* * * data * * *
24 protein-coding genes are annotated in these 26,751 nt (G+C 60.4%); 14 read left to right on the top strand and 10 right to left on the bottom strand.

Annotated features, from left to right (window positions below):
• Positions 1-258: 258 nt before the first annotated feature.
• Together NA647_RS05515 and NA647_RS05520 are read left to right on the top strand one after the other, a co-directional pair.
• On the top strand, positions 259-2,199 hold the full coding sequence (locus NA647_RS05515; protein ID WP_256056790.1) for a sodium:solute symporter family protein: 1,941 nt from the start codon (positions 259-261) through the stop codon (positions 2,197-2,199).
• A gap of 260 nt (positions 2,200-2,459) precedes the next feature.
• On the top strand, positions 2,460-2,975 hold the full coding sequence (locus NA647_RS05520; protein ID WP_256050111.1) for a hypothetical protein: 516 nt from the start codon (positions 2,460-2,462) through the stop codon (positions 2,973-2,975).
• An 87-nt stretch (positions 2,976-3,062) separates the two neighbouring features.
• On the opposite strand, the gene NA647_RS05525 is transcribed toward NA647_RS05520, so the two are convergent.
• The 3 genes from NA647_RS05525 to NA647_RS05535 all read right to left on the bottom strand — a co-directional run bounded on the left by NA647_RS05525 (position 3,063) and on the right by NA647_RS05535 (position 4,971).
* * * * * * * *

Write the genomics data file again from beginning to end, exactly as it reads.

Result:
24 protein-coding genes are annotated in these 26,751 nt (G+C 60.4%); 14 read left to right on the top strand and 10 right to left on the bottom strand.

Annotated features, from left to right (window positions below):
• Positions 1-258: 258 nt before the first annotated feature.
• Together NA647_RS05515 and NA647_RS05520 are read left to right on the top strand one after the other, a co-directional pair.
• On the top strand, positions 259-2,199 hold the full coding sequence (locus NA647_RS05515; protein ID WP_256056790.1) for a sodium:solute symporter family protein: 1,941 nt from the start codon (positions 259-261) through the stop codon (positions 2,197-2,199).
• A gap of 260 nt (positions 2,200-2,459) precedes the next feature.
• On the top strand, positions 2,460-2,975 hold the full coding sequence (locus NA647_RS05520; protein ID WP_256050111.1) for a hypothetical protein: 516 nt from the start codon (positions 2,460-2,462) through the stop codon (positions 2,973-2,975).
• An 87-nt stretch (positions 2,976-3,062) separates the two neighbouring features.
• On the opposite strand, the gene NA647_RS05525 is transcribed toward NA647_RS05520, so the two are convergent.
• The 3 genes from NA647_RS05525 to NA647_RS05535 all read right to left on the bottom strand — a co-directional run bounded on the left by NA647_RS05525 (position 3,063) and on the right by NA647_RS05535 (position 4,971).